Knowledge’s ontological dependency on truth is, first and foremost, a philosophical matter. Philosophical thinking emerged as analytical thinking, i.e. as myth-dispelling and truth-seeking thinking. Since its inception, philosophical inquiry has never stopped concerning itself with what causes the existence of the manifold as alterity be, and with the related issue of the orderability of particulars (to which philosophers oppose universals or similar constructs, such as concepts). The possibility, trajectories, and outcomes of these sorts of inquiries depend on our ability to make sense of the world—that is to say, it depends on our ability to intelligibly understand and communicate it. This is why meaning exerts a normative, guiding function both in philosophy and life more generally. The normative, ordering role played by the ontological notions of ‘identity’ and ‘difference’ (that is, what it means for someone/something to be her/itself and therefore, not someone/something else) has been a key-theme of this type of ontological questioning on what constitutes (that is, on how we can make sense of) the real. Things have not changed to date: ‘[T]he making sense relation is the basic normative relation’,5 David Owens has recently observed.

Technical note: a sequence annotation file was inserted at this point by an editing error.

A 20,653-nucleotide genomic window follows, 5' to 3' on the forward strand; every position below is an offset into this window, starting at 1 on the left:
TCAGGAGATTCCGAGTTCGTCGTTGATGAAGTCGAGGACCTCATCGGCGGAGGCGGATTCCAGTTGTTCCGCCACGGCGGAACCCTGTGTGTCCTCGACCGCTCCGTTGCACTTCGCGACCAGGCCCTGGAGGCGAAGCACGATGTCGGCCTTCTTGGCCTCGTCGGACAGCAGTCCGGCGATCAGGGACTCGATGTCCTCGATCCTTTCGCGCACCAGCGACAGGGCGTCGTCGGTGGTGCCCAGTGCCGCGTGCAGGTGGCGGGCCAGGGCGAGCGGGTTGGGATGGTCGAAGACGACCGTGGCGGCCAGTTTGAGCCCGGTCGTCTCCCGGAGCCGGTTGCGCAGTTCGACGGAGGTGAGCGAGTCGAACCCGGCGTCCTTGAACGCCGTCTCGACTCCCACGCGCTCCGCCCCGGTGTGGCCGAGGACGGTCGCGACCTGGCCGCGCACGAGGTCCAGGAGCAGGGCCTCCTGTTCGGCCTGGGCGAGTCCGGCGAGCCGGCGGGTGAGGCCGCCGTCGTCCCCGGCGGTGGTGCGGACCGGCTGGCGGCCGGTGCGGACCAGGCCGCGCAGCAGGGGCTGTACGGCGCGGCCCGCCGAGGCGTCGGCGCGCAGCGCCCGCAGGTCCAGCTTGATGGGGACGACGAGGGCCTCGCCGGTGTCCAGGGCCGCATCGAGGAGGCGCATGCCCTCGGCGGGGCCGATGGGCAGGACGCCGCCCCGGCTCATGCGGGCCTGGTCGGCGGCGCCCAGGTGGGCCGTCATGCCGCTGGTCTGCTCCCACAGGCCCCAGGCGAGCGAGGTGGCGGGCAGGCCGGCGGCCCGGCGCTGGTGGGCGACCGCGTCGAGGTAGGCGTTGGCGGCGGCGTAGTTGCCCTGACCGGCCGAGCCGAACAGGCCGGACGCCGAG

It is from this operational6 attitude that the Western tradition’s preoccupation with the correspondence between what is certain (our experience of something7) and what is true (the objective and subject-independent validity of that which is, or epistḗmē) originated.8 Stuck in this concern, Western thinking (including jurisprudential thinking) has not only found it particularly difficult, if not impossible, to appreciate what distinguishes experience from knowledge. More fundamentally, it has subjugated the former to the latter (and reason).
Modern Scientific Knowledge and (Probable) Truth